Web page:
Archive for the ‘Ruby’ Category

Encode HTML with Ruby

Friday, July 24th, 2009

Writing documentation for Javascript and HTML means code samples. These code samples need escaping so that they can be displayed on the web page. Instead of doing it over the web, why not do it in Ruby?

Here are a couple of simple scripts that I did (encode method straight out of the h method in rails):

Completely custom routes

Thursday, October 30th, 2008

In a recent project for the New Zealand business community, we were required to have some really custom routes. An example of such routes would be geographical routes, e.g. /china, or /china/beijing.

We could try something like this: ':country', :controller => :locations, :action => :show,
  :country =>'|'))
map.region ':country/:region', :controller => :locations, :action  => :show,
  :country =>{|c| "^#{}" }.join('|'))

However we get this error “Regexp anchor characters are not allowed in routing requirements”. So we can’t use requirements. However, we can use route conditions instead. With inspiration from Jamis Buck’s route monkeypatch :

# /lib/routing_extensions.rb
module ThongKuah
module Routing

  module RouteExtensions
    def self.included(base)
      base.alias_method_chain :recognition_conditions, :path_regexp

    # allows recognition for paths only matching the given regexp (conditions[:path])
    # allows recognition for paths not matching the given regexp (conditions[:not_path])
    def recognition_conditions_with_path_regexp
      result = recognition_conditions_without_path_regexp
      result << "conditions[:path] =~ path" if conditions[:path]
      result << "(conditions[:not_path]=~path).nil?" if conditions[:not_path]


# /config.environment.rb
require 'route_extension'
ActionController::Routing::Route.send :include, ThongKuah::Routing::RouteExtensions

So now we can go : ':country', :controller => :locations, :action => :show,
  :conditions => {:path =>'|'))}
map.region ':country/:region', :controller => :locations, :action => :show,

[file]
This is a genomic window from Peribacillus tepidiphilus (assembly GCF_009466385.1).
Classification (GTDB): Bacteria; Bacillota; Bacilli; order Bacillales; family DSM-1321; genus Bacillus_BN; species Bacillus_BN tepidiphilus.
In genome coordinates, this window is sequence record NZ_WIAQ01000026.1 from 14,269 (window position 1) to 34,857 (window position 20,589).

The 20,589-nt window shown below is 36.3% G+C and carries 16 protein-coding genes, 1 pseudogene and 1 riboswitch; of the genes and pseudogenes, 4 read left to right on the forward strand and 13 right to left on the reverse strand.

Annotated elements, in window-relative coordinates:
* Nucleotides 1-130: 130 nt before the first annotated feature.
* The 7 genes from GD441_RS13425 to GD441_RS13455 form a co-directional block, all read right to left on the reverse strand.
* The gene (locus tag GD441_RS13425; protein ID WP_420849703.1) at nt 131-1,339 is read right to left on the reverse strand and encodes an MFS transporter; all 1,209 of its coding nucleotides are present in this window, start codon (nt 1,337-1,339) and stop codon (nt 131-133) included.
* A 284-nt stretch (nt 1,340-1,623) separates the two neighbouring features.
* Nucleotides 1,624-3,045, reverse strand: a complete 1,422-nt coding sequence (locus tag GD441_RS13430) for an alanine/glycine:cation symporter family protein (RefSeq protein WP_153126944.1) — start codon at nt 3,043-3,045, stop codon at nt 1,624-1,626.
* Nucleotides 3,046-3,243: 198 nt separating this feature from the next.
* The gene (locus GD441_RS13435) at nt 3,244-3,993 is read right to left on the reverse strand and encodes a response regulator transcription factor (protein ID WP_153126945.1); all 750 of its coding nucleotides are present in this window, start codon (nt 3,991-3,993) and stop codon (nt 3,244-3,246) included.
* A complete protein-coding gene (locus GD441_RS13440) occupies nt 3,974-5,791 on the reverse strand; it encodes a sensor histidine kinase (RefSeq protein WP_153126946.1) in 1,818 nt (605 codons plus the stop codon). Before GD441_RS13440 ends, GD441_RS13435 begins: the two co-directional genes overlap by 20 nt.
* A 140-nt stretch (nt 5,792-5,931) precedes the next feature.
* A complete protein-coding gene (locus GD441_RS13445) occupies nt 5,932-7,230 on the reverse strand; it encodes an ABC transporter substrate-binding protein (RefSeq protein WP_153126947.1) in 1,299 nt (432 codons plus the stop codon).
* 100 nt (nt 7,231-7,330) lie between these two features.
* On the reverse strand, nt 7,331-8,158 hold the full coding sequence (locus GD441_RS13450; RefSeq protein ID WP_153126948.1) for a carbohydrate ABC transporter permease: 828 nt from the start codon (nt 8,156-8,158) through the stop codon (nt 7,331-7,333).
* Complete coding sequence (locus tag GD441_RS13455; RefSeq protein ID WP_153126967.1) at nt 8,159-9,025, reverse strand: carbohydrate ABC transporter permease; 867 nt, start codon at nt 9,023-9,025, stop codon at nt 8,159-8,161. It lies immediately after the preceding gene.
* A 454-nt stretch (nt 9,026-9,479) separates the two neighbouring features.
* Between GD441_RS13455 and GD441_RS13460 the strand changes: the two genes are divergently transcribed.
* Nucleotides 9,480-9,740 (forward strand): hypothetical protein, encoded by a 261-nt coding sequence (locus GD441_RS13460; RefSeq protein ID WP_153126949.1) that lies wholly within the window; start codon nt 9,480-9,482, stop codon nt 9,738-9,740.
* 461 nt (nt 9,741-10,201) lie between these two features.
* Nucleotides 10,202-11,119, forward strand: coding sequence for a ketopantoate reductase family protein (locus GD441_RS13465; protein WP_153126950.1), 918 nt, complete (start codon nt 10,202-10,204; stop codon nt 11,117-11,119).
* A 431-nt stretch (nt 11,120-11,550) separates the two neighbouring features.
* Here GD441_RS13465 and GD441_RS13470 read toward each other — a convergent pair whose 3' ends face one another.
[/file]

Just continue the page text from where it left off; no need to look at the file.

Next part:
:conditions => {:path =>{|c| "^#{}" }.join('|')) }

Note we can have negative matches as well. I’m sure the Regular expressions gods can do a negative match use Regexp only, but hey.

We found this rails idiom to be quite useful as this allows us full customisation of routing, if we need it. We have used it successfully for Made from New Zealand, so you check it out on pages such as and

Pastie of the code here.

Rails 2.0.2 – test setup not being called

Monday, April 21st, 2008

The setup method for ActionController::TestCase is useful in some circumstances, e.g. having a user login in your tests.

def setup
login_as :quentin

However, when you run the tests, all your tests with login_required fails.

Basically, this is a bug in Rails 2.0.2 where setup is not called. This was fixed in revision 8442 (one revision after rails 2.0.2 was released). See

So, we would want that revision by using:

rake rails:freeze:edge REVISION=8442

NOTE: is down/domain expired so rake might fail. In the meantime, try svn export or some other way to get revision 8442 from another repository.

UPDATE: is back up (domain renewed)!


Friday, September 28th, 2007

C2 Wiki discusses how nil.to_s.empty? is available in rails and nil.blank? is provided for Ruby On Rails,

>> true

>> true

String s = null;
return s == null;
>> true

Let’s say we want to check that s is non-blank string. The danger is that s could be null. We will use random to seed s (Or just think of it as the invisible hand typing a form value). In ruby we can do:
s = rand < 0.5 ? “” : nil
>> true

And in java?
String s = Math.random() < 0.5? “” : null;
return !s.equals(“”); //Playing roulette
>> NullPointerException?!